Jeep Wrangler automatic transmission fluid and filter change

TerryMason

Administrator
Staff member
My 2005 Jeep Wrangler has about 66,000 miles on it at the time of this writing, far past the recommended time to change the automatic transmission fluid and filter. The 4-Speed 42RLE automatic transmission that came on my model year is not known as a very reliable transmission, since it's prone to early failures. You can get a lot of extra life just by changing the fluid in your 42RLE transmission. It turns out that I didn't need to put off changing it, because it's a pretty straight forward process that can be done In about 2 to 3 hours for your first time.

The overall process is pretty straight forward:
1. Remove the transmission skid plate.
2. Remove all the bolts around the transmission pan and drop the pan, trying not to get ATF everywhere
3. Replace the transmission filter with a new one
4. Bolt the pan back on
5. Fill the transmission back up with ATF


Parts needed
Transmission filter kit - $31.48 (Advanced Auto Parts)
Castrol ATF+4 (6 quarts) - $35.94 (Advanced Auto Parts)


So, why change the ATF in your Wrangler?
The primary cause for automatic transmission failure is due to heat. Most ATF is designed to run at 175 degrees F. At this temperature most ATF will last at least 100,000 miles - the problem is that for every increase of 20 degrees above 175 the life span of the ATF is cut in half. That means that at 195 F the ATF will last 50,000 - at 215 F (which is commonly seen in many transmissions) the life span is only 25,000 miles.

When the transmission fluid in your Jeep goes bad, it will turn a brownish color, and give off the smell of burnt toast. The only rememdy for burnt or bad transmission fluid is to change it out (there are no additives that can restore bad transmission fluid).
 
Last edited:

Contents of the Jeep transmission filter kit

This is what came in my Pro King FK-361 standard Wrangler transmission filter kit. A replacement gasket, a new filter, and an O-ring.

IMG_1260-jeep-wrangler-automatic-transmission.JPG
 
Last edited:
Removing the transmission skid plate

Step one is to remove the four bolts that hold the Jeep's transmission skid plate on. There are two larger bolts that connect to the frame, and two smaller bolts towards the rear.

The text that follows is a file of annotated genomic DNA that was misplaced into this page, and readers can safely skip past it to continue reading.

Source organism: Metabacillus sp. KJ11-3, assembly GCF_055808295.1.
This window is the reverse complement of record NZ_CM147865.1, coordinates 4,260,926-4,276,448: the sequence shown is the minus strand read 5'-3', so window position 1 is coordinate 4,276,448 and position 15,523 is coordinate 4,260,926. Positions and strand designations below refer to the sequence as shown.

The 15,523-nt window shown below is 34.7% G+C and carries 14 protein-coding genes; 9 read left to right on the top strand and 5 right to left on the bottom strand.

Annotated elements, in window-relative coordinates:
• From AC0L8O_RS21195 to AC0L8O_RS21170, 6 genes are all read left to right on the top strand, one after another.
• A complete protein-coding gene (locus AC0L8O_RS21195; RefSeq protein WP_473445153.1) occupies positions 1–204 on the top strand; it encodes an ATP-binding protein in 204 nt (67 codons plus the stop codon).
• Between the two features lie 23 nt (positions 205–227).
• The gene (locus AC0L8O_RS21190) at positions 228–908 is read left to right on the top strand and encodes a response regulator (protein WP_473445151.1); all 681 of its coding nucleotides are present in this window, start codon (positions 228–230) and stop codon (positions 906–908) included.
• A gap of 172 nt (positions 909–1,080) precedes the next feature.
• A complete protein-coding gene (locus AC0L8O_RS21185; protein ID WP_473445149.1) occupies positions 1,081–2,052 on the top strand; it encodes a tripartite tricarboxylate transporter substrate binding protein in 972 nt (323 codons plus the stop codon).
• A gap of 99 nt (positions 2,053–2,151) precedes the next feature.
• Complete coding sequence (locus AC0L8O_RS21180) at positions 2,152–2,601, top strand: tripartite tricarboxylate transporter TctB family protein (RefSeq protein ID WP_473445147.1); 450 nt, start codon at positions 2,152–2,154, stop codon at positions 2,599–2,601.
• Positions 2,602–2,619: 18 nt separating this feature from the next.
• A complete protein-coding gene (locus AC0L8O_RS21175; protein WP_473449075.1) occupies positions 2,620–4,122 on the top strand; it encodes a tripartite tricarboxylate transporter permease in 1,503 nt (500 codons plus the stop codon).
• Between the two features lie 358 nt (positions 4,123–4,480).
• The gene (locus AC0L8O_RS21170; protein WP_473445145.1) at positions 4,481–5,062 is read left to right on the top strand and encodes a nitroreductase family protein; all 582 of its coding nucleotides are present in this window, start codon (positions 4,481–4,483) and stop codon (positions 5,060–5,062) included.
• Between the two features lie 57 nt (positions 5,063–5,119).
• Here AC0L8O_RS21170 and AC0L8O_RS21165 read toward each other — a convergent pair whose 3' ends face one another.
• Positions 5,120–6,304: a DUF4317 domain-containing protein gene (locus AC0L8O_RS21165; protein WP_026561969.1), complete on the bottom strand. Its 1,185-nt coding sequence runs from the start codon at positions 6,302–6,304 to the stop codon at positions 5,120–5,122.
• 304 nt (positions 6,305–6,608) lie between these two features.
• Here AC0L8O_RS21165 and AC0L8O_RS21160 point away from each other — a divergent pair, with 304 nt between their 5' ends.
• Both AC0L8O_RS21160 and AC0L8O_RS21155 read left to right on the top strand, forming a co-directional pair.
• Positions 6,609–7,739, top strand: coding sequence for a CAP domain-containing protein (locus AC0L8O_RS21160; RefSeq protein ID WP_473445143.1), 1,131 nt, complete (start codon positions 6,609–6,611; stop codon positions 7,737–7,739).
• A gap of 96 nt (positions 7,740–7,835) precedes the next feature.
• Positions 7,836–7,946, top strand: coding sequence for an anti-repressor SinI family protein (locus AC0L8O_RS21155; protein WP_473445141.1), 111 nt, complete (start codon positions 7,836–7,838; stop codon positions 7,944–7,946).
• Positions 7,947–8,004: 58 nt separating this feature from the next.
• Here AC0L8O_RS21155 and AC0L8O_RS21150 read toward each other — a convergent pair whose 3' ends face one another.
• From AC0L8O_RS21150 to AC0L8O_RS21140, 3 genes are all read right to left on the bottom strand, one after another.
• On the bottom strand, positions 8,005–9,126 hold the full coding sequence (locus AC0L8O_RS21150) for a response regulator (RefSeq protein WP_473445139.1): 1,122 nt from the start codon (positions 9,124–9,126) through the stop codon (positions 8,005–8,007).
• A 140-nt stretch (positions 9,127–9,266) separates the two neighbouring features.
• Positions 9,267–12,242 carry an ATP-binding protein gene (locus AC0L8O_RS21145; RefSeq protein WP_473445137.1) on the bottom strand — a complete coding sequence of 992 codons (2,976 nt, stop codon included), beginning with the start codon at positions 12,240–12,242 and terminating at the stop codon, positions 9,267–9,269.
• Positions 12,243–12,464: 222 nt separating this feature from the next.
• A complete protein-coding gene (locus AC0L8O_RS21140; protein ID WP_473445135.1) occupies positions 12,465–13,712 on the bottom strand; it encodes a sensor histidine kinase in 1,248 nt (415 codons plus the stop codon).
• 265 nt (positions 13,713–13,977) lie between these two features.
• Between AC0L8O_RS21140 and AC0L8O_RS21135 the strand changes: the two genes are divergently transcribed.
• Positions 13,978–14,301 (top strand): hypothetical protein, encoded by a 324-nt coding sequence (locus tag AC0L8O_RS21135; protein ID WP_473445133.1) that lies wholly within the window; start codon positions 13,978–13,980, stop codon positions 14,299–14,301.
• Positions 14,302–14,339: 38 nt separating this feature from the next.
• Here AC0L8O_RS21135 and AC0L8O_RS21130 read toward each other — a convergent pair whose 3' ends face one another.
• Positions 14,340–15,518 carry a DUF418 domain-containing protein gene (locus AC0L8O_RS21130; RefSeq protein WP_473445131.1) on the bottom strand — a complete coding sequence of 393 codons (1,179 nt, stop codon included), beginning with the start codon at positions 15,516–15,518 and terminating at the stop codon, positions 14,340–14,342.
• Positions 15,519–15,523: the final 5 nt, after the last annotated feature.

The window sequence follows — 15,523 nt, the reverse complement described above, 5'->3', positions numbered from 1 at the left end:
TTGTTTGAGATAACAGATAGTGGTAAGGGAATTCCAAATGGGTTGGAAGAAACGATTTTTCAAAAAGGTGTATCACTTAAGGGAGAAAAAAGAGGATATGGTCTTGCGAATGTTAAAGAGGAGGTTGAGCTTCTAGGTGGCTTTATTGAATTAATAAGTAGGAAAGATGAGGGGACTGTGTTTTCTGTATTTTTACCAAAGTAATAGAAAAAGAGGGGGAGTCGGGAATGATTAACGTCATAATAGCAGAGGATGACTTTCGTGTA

As would be my luck, the driver side front bolt gave me some real problems. There appears to be a nut inside the frame itself that spun loose. The end result being that I couldn't get the skid plate off. I ended up using a long pry bar to bend the skid plate down, then I rotated the whole thing out of the way.

IMG_1269-jeep-wrangler-automatic-transmission.JPG

IMG_1271-jeep-wrangler-automatic-transmission.JPG
 
Last edited:

Removing the bolts from the transmission pan

Once the Wrangler's skid plate is removed, you can begin taking out the bolts that hold on the transmission pan. I left one bolt in each corner, and took all the rest out.

IMG_1272-jeep-wrangler-automatic-transmission.JPG
 
Last edited:
Removing the Jeep transmission pan

Carefully position your oil pan under the Jeep and remove two of four remaining bolts on one side of the Jeep. Chances are that the transmission pan will simply stay put - held on by the gasket, but be ready for a torrent of transmission fluid.

IMG_1275-jeep-wrangler-automatic-transmission.JPG

Once I was down to two bolts, I had to beat on the pan with a rubber hammer, then carefully pry it open with a screwdriver (don't gouge the metal!). The slower you go here the better. Once you have enough of the fluid out, remove the pan.

IMG_1278-jeep-wrangler-automatic-transmission.JPG

IMG_1281-jeep-wrangler-automatic-transmission.JPG
 
Last edited:

Removing the used Wrangler transmission filter

Now that the Wrangler's transmission pan is off, you can remove the filter. The transmission filter is held on by two small torx bolts. If you don't have any torx, you can usually make due with a hex key / allen key.

IMG_1283-jeep-wrangler-automatic-transmission.JPG

IMG_1294-jeep-wrangler-automatic-transmission.JPG
 
Last edited:
Installing the new transmission filter

Install the new Jeep automatic transmission filter, making sure to use the included rubber O-ring.

IMG_1291-jeep-wrangler-automatic-transmission.JPG

IMG_1297-jeep-wrangler-automatic-transmission.JPG
 
Last edited:

Filling the Jeep with ATF+4 and testing the transmission

Now reinstall the transmission pan and the skid plate (don't forget the magnet that goes in the transmission pan - you have to take it from the old one). I then poured my used ATF into some containers - it turns out that I took out 5.5 quarts of fluid, so I put in 5.5 quarts of new ATF+4 as a starting point.

IMG_1298-jeep-wrangler-automatic-transmission.JPG

IMG_1300-jeep-wrangler-automatic-transmission.JPG

Then start the engine, chock the wheels, and shift the Jeep's transmission into neutral - this will cause the transmission to pump fluid. Let your Jeep warm up for 10 minutes or so, then while it's running, shift the transmission into park. With the Jeep still running, check the transmission fluid level. Top it off if you're low, and you're done!